Each month before the jobs report is released by the Bureau of Labor Statistics, the hosts and guests of CNBC make predictions about the payroll employment number and unemployment rate.
On April 6, when the March data was released Steve Liesman was the high end predictor, with 290,000, and former Obama economic adviser Austan Goolsbee was low, with 180,000. But everyone turned out to be wrong, when the BLS report showed gains of only 120,000 jobs. The unemployment rate dropped from 8.3 percent to 8.2 percent.
April 15 will mark the 100th anniversary of the sinking of RMS Titanic, that giant, gilded, floating city that struck an iceberg and rapidly sank, taking with it more than 1,500 lives.
British historian Simon Schama wrote about that “Voyage of the Damned” for Newsweek’s April 8 edition. The article about “all walks of life” above Titanic is certainly worth the read, especially for those fascinated by the ship, its passengers and that fateful night in the North Atlantic when the unsinkable ship, in fact, sank. But in the final paragraph Schama strangely went out of the way to connect that century-old catastrophe to the 2008 financial crisis.
The science against BPA isn’t very convincing, yet the left-wing onslaught from environmental groups, activist scientists and the media has convinced many consumers that soup cans, soda bottles and plastic storage containers are going to make them sick.
In the case of BPA, perception and reality are far different, but false perceptions can still cost businesses millions -- or put them out of business altogether. The infamous Alar scare cost apple farmers $100 million according to a 1989 Associated Press report. Even growers who weren’t using Alar were devastated. By March 31, 2012, the FDA will announce a decision on the use of BPA in food and beverage packaging.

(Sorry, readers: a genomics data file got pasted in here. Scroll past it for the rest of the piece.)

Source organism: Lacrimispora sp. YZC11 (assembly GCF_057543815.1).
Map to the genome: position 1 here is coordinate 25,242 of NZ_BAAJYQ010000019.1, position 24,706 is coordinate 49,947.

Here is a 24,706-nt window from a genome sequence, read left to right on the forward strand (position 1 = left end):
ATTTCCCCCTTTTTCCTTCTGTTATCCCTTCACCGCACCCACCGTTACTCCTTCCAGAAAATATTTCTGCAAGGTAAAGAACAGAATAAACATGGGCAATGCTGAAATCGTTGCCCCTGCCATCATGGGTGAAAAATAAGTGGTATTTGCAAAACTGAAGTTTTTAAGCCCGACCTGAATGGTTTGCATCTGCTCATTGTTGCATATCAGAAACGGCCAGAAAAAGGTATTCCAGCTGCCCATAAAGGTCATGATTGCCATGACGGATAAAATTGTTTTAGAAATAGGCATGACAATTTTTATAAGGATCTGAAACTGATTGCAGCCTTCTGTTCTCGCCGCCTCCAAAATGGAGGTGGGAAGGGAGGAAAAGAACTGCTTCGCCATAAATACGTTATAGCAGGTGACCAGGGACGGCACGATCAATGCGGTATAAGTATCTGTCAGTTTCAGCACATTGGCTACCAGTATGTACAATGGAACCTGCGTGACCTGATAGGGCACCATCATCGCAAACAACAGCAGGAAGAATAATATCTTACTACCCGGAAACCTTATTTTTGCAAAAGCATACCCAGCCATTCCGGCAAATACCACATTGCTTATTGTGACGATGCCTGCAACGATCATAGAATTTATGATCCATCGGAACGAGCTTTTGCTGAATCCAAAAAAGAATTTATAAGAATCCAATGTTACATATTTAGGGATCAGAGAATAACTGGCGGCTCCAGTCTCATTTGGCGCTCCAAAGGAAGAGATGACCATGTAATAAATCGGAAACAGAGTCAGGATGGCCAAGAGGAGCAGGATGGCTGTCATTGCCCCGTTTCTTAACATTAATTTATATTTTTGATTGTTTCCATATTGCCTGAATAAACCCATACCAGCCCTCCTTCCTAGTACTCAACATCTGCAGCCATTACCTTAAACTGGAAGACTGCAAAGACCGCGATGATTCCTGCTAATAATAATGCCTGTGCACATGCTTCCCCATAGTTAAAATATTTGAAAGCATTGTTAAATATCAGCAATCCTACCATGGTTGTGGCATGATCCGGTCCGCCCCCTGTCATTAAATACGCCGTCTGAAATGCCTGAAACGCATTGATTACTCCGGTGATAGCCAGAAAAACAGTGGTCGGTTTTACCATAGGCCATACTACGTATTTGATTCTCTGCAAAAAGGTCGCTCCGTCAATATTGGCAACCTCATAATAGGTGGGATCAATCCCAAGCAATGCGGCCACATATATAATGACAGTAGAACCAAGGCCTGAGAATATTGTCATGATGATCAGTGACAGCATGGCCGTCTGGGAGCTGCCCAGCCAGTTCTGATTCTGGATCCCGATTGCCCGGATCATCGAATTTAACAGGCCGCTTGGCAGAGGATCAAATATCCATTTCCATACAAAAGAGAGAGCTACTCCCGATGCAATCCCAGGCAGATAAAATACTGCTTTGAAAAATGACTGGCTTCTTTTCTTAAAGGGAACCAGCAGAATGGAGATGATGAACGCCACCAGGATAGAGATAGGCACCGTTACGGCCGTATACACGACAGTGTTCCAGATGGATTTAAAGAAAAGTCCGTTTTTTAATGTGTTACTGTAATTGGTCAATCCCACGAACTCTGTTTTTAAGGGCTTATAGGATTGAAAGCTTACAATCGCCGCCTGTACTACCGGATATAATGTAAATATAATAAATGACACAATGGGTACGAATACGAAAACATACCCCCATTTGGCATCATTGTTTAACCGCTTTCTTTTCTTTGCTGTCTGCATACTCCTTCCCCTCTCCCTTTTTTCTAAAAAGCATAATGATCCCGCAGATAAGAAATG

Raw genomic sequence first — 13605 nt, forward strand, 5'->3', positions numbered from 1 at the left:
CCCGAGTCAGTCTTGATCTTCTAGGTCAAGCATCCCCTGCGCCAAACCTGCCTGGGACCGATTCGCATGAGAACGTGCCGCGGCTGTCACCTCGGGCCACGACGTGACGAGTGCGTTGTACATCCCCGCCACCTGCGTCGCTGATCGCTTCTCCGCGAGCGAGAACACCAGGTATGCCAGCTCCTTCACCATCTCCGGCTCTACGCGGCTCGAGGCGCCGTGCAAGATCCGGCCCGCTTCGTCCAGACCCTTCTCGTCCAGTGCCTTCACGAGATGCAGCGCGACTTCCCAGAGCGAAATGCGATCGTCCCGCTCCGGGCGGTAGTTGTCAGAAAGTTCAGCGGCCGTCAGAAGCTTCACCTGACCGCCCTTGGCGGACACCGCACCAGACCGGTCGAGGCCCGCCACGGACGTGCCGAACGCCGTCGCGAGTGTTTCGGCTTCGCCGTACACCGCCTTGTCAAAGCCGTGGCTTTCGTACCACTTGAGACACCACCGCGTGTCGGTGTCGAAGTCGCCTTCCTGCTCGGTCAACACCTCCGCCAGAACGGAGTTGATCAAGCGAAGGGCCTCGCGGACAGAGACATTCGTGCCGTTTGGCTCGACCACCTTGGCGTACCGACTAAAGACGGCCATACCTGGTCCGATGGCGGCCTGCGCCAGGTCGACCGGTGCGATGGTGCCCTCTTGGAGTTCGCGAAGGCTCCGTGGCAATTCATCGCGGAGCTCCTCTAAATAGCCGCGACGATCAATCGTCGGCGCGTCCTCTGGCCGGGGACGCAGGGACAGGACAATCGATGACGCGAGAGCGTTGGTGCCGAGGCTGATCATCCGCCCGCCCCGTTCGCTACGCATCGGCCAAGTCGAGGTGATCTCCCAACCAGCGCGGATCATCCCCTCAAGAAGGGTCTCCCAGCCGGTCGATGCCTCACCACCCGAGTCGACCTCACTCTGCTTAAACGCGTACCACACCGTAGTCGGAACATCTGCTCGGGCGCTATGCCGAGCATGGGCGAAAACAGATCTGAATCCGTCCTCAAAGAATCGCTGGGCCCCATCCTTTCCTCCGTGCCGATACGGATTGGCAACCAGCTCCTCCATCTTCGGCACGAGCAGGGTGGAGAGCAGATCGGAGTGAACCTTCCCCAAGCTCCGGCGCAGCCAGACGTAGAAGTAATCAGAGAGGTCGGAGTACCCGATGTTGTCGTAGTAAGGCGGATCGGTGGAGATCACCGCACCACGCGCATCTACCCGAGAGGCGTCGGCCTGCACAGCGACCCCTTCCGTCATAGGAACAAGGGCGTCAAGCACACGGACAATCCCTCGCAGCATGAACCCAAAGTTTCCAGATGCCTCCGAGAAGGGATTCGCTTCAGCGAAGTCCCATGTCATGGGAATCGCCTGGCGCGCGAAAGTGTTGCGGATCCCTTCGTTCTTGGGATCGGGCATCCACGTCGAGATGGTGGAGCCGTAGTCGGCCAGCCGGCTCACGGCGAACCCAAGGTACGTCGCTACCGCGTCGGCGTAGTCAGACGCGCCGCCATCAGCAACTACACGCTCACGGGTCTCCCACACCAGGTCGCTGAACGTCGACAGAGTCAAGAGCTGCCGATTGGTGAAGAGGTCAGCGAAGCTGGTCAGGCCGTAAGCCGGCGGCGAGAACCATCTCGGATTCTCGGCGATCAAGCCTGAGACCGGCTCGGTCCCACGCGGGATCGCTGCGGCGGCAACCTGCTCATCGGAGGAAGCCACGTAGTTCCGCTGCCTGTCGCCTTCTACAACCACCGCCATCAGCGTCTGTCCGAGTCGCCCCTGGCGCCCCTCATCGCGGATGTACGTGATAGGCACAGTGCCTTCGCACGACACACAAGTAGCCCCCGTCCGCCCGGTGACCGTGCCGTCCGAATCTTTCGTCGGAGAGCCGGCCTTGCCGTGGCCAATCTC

ABC’s attacks on USDA-approved beef have already put American jobs in jeopardy, and Dan Gainor, the Media Research Center’s VP of Business and Culture, appeared on Fox News Channel’s “Happening Now” on March 28 to discuss the sliming of Beef Products Inc. by the news media.
Rising gas prices used to be big news, but not so these days. Although the national average climbed to $3.56 on Feb. 20, setting a February record after going up nearly a month straight, there was far less coverage than in 2008. Broadcast networks repeatedly covered the rise under the Bush presidency. Gas prices bounced around eventually reaching $3.56-a-gallon on April 24, 2008.
The Business and Media Institute analyzed broadcast network news references to gas or fuel prices between Jan. 20 and Feb. 20, 2012 and from March 24 and April 24, 2008. BMI found that in the 2008 period there were more than 4 times as many gas prices stories, news briefs or news headlines on ABC, CBS and NBC as there were in 2012 (97 to 21).
In November 2011 it became public knowledge that the Chevy Volt could possibly catch fire weeks after a serious accident. The National Highway Traffic Safety Administration (NHTSA) opened its investigation into the matter on Nov. 25. Now General Motors is trying to recall all of the Volts for "enhancements," all while attempting to avoid the word recall. ABC and NBC are also avoiding that recent development.
On Jan. 5 Associated Press reported that GM "will ask Volt owners to return the cars to dealers for structural modifications." NPR reported that "GM is fixing the cars under a customer service campaign. That's kind of like a recall, but it comes without the bad publicity or the federal scrutiny of a safety recall."
Each year the Business & Media Institute looks back on the year's news and selects the top 10 worst economic myths. This year the media's myths were wide-ranging: from conspiracy theories about economic sabotage, to overpopulation panic and Occupy Wall Street's mantra "We are the 99 percent."
Here is our 2011 list: